Erasing the ‘stigma of default’
Ghana spent years pitching itself as a business-friendly country that offered political stability, and a place for foreign investors to make outsized returns that they would easily be able to repatriate. Foreign Direct Investment soared to nearly $4 billion in 2019, regularly outstripping neighboring Nigeria, which has an economy over five times larger.

But, as Simons notes, Ghana’s FDI-stock-to-GDP ratio of nearly 80% — compared with a continental average of around 25% — makes it “highly vulnerable to global shifts in sentiment.”

Those shifts have caused domestic problems for President Nana Akufo-Addo. Store closures and street protests over the cost-of-living crisis have sprung up around the country. And the majority of his own ruling party has called for the resignation of Ken Ofori-Atta, the finance minister, who faces a censure motion from parliament over his management of the economy, including spending on the cathedral.

The beginning of commercial oil production in 2010 helped shape Ghana's economic ascent, but stresses in the system have become more apparent. Crude production figures have never matched government projections — it sits at under 200,000 barrels per day, less than half of earlier predictions — and investment in the sector has slowed in recent years.

Ghanaians demonstrate against the soaring cost of living in Accra, Ghana on Nov. 5. Photographer: Ernest Ankomah/Getty Images Europe
Along with the impact of the pandemic and the Ukraine war on the economy the government and opposition largely blame each other’s overspending for the crisis that the country finds itself in.

Some current ministers point to a slew of lucrative take-or-pay power contracts awarded by the previous government between 2013 and 2015. Designed to solve a short-term electricity crisis, the deals resulted in private producers setting up plants that can supply 4,600 megawatts, nearly double national peak demand of 2,700 megawatts — leaving the country paying $500 million a year for power it does not use and cannot store. Debt owed to fuel suppliers and the power companies could reach $12.5 billion by 2023.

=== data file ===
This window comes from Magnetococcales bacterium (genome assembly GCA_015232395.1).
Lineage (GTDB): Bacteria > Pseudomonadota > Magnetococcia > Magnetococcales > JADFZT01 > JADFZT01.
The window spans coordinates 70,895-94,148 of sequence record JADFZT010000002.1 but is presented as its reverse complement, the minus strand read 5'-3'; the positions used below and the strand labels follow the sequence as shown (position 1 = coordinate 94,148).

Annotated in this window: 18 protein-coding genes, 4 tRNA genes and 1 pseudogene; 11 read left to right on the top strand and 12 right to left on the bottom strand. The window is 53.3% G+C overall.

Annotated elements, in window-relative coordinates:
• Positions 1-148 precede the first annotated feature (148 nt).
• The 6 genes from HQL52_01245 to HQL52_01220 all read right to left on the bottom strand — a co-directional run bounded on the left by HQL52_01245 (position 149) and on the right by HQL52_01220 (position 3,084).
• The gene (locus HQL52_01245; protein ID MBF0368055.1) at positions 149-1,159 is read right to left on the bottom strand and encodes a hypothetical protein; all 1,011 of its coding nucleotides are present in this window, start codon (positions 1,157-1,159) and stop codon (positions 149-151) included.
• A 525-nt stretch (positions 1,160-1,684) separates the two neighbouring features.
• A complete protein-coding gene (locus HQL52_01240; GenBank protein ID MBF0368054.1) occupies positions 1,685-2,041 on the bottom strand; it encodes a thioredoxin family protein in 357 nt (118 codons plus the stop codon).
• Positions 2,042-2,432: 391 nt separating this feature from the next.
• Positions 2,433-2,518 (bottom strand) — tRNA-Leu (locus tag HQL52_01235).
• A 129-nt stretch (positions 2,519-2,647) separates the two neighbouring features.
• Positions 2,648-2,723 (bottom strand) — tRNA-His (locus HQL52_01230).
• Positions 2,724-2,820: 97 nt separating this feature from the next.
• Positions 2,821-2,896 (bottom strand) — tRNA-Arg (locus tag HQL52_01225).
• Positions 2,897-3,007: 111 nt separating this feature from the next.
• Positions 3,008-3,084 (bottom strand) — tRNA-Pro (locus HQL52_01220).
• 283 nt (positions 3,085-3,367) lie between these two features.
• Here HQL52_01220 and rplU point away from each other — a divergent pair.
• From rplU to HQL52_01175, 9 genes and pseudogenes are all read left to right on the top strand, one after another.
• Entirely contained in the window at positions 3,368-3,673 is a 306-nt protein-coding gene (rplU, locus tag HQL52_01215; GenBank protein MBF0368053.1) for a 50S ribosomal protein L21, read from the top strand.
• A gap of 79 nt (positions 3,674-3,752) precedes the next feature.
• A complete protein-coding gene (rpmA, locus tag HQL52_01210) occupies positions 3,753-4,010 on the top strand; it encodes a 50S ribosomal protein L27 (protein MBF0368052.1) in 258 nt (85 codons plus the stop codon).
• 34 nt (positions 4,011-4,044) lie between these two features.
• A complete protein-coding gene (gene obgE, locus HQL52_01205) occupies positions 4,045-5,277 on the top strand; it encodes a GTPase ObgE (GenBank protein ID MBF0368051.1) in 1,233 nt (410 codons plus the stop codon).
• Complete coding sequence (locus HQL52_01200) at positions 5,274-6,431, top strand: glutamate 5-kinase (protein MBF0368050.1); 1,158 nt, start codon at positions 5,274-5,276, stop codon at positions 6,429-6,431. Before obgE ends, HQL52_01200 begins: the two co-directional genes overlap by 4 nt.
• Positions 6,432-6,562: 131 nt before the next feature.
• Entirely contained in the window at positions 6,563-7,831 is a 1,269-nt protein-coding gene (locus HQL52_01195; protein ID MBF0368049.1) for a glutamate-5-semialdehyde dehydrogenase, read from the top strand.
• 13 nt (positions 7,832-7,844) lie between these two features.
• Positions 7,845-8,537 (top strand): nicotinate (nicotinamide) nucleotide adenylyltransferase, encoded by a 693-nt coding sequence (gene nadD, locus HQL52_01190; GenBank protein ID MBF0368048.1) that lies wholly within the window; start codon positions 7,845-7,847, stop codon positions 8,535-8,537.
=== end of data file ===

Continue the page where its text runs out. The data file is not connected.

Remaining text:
Until this year foreign investors held an unusually large slice of domestic debt in Ghana — close to 40% — but that figure is projected to fall below 10% by the end of the year, an exodus that has piled further pressure on the cedi. Meanwhile commercial banks hold about a third of domestic debt and some derived as much as between half and three-quarters of their interest income from government securities in 2021, according to Fitch, giving them a ringside seat in any debt repayment negotiations.

Bondholders are waiting for restructuring proposals on about $21 billion of bonds, including $13  billion of sovereign dollar-denominated debt.

“There is no more stigma around defaulting or restructuring, and this is quite unusual in the context of emerging markets  history. It is part of the natural economic cycle,” said Yerlan Syzdykov, global head of emerging markets at Amundi SA, Europe's biggest money manager which is a member of the Ghana bondholders committee. “What worries me is that loss of stigma of default.”

Ghana has also borrowed to fund infrastructure and social programs that, if properly implemented and paid for, are widely seen as down payments on future development including free secondary school education and a national health service. But critics argue it did too much too quickly at too high a borrowing cost.

The government invested heavily in its power sector, key to industrialization, largely financed by external debt.  “By doing it that way — yes, you build an electricity grid, but you also take yourself to the brink of default, as Egypt has done, and as Kenya is not that far away from, as Pakistan has done,” said Charles Robertson, chief economist at Renaissance Capital.